Second, registration with FINRA becomes necessary and is a considerably more complex process. FINRA’s New Member Application (NMA) is a comprehensive application that requires detailed information about the crowdfunding portal’s ownership, control, business activities, compliance procedures, and personnel. It covers various areas, such as governance, operations, financial condition, and regulatory compliance. During the application process, FINRA may have additional questions or require clarifications regarding the NMA. Note that there is an application fee in the amount of $2,700 due at the time of application together with submission of fingerprints for key personnel.

Cryptocurrency and Crowdfunding

The intersection of cryptocurrency and crowdfunding can take multiple forms.

First, ICO’s may fall under crowdfunding regulation with the underlying token is deemed to be a security. This has been a major emphasis of SEC enforcement as it has reclassified many tokens sold in prior ICOs (especially between 2017-2019) to have been unregistered securities offerings. Thus, the delineation and determination as to the true nature of the token is of paramount importance for issuers.

Second, unlike ICOs, STOs are designed to comply with securities regulations. Security tokens represent ownership interests or investment contracts in a project or venture, providing investors with rights and potential financial returns. In an STO, it is axiomatic that the token is in fact a security and that compliance with Regulation CF is required.

Third, DeFi platforms can incorporate crowdfunding-like mechanisms, enabling individuals to participate in funding projects, lending and borrowing, or providing liquidity through smart contracts and cryptocurrencies. This is a massively grey era for both promoters and regulators insomuch that DeFI platforms, by nature, are decentralized without core management and driven by smart contract.

Finally, fourth, the tokenization of real-world assets, such as real estate, art, or intellectual property allows assets to be divided into tradable tokens, which can be offered to investors in a crowdfunding-like manner. In nearly all such offerings, the token falls under the definition of a security and therefore triggers the requirements of Regulation CF.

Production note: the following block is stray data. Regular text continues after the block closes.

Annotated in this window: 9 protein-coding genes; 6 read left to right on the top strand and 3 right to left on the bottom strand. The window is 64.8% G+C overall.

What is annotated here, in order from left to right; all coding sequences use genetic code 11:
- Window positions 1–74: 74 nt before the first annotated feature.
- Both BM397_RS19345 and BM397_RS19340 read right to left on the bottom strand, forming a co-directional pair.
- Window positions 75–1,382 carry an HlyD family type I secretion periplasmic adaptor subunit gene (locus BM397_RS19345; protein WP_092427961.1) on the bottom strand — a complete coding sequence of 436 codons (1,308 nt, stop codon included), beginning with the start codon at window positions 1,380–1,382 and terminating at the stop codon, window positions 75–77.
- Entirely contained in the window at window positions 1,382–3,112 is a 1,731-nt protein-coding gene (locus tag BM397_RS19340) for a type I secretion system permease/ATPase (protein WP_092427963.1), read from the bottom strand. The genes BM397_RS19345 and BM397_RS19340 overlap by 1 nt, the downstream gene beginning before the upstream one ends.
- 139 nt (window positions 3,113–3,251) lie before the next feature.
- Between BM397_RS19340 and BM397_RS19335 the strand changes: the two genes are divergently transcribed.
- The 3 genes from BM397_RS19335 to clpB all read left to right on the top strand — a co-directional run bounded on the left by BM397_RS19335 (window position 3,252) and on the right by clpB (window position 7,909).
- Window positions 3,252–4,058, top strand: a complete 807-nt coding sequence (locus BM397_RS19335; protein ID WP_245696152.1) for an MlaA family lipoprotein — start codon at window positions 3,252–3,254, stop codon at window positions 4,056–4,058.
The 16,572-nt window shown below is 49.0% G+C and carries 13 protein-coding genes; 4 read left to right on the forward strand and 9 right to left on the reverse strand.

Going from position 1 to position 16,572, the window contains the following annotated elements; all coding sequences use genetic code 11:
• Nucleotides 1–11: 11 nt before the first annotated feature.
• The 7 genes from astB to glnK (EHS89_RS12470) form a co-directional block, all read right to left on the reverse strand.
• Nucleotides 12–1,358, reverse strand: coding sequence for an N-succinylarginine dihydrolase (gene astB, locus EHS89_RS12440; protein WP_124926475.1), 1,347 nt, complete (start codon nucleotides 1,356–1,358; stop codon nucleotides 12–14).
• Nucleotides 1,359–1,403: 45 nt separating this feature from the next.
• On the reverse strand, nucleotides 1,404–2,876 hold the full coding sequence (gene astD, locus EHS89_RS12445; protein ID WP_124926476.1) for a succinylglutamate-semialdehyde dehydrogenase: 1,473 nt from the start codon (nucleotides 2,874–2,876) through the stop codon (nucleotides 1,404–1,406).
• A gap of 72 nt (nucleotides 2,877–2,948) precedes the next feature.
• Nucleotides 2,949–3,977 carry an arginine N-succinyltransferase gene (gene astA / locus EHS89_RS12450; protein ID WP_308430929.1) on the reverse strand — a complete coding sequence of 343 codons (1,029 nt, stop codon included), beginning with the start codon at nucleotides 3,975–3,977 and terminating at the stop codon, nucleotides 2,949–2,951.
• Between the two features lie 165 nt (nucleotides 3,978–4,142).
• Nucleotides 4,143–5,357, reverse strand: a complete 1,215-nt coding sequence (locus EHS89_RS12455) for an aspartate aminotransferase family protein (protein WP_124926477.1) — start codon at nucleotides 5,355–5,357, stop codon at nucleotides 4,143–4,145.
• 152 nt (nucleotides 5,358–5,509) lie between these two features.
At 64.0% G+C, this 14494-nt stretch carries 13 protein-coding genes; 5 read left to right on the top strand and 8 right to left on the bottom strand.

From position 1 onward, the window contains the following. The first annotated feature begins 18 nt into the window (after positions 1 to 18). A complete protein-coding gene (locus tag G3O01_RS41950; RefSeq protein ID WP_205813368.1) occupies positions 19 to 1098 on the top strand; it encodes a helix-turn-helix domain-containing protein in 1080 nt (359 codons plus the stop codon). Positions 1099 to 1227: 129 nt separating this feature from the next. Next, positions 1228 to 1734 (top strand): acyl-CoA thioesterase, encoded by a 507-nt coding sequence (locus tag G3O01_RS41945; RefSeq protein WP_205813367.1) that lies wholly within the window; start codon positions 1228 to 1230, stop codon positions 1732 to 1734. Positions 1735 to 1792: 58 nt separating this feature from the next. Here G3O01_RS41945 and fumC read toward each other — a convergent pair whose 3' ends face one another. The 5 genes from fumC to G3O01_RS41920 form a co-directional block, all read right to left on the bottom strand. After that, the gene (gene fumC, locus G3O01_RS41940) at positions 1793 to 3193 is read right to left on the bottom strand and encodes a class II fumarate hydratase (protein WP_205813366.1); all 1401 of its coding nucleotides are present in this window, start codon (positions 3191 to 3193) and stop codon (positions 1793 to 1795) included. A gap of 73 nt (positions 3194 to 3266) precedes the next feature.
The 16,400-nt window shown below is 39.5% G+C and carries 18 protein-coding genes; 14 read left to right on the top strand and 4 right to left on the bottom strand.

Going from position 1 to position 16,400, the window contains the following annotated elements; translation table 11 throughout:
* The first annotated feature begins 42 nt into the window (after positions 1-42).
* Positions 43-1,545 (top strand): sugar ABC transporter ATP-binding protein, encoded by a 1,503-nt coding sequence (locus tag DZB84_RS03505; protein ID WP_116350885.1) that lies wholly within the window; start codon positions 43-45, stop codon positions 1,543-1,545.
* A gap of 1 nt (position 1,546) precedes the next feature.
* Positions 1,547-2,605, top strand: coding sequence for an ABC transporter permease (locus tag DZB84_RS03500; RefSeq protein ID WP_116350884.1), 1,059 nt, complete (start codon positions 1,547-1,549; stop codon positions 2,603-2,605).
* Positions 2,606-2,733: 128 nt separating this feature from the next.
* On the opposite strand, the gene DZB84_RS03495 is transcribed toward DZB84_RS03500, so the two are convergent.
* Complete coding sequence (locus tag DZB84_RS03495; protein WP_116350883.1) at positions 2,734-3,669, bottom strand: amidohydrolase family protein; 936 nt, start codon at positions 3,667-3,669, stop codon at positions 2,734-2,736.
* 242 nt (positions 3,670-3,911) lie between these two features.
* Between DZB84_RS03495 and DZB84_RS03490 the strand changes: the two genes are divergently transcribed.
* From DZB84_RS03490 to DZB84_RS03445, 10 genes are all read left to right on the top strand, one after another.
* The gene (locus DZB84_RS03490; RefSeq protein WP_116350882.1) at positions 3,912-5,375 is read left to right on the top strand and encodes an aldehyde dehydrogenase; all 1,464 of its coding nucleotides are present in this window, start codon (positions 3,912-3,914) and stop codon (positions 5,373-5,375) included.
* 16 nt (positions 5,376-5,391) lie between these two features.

Gone are the days of unlicensed funding portals for ICOs. Regulatory enforcement has increased significantly and has been focused on the selling of unregistered securities (e.g., unlicensed crowdfunding). This has included regulatory peril against both the issuer and funding portal. Thus, it is perhaps advisable to at a minimum explore registering as a crowdfunding portal even if the emphasis will be the sale of non-security utility tokens.

As always, be sure to reach out to me with any questions or book a meeting here.

About Adam Tracy

Adam Tracy is a payments expert and entrepreneur who specializes in payment systems, blockchain technology, digital currencies, and other emerging technologies. He is the founder of Blockrunner, LLC that provides consulting services to clients in the blockchain, payments and cryptocurrency arenas.

Tracy has been involved in the payments industry as an attorney, consultant and entrepreneur since 2005, while he was become an expert in blockchain and cryptocurrency since its advent in 2013. Tracy has worked with a wide range of clients, including startups, established businesses, and investor – both in the United States and worldwide. He has advised clients on a wide range of compliance, legal and operational issues related to payment transfer systems, crypto token generation and architecture, cryptocurrency exchanges, regulatory licensing, smart contracts, and other blockchain applications.

In addition to his consulting work, Tracy has founded several companies in the payments, blockchain and cryptocurrency space, including a digital asset hedge fund, licensed electronic money institution and a blockchain-based tokenization platform. He is also a proponent of decentralized finance (DeFi) and has been involved in various DeFi projects.

Tracy is also a frequent speaker and writer on blockchain and cryptocurrency topics. He has been featured in a wide range of publications, including Forbes, Hollywood Reporters, CNBC, Reuters, CoinDesk, and